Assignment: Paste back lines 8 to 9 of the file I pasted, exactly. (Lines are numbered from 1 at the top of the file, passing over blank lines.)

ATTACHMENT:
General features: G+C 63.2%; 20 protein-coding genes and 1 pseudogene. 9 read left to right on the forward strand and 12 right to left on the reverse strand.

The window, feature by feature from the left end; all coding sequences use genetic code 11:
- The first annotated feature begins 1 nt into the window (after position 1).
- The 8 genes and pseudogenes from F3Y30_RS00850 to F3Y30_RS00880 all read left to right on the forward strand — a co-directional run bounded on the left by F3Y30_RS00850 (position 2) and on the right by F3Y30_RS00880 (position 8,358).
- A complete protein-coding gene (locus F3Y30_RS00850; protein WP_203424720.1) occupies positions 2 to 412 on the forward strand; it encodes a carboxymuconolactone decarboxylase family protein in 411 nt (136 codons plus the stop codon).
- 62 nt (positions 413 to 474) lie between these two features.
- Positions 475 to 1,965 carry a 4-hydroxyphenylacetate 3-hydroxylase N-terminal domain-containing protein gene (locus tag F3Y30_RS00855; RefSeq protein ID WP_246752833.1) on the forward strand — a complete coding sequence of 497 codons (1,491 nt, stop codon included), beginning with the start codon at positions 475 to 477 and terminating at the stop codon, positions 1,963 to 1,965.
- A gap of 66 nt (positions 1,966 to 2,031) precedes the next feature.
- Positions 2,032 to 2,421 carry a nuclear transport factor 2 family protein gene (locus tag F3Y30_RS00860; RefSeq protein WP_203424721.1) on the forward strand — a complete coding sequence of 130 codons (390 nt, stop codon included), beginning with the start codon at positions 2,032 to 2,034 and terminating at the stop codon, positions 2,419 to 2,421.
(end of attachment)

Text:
- A gap of 66 nt (positions 1,966 to 2,031) precedes the next feature.
- Positions 2,032 to 2,421 carry a nuclear transport factor 2 family protein gene (locus tag F3Y30_RS00860; RefSeq protein WP_203424721.1) on the forward strand — a complete coding sequence of 130 codons (390 nt, stop codon included), beginning with the start codon at positions 2,032 to 2,034 and terminating at the stop codon, positions 2,419 to 2,421.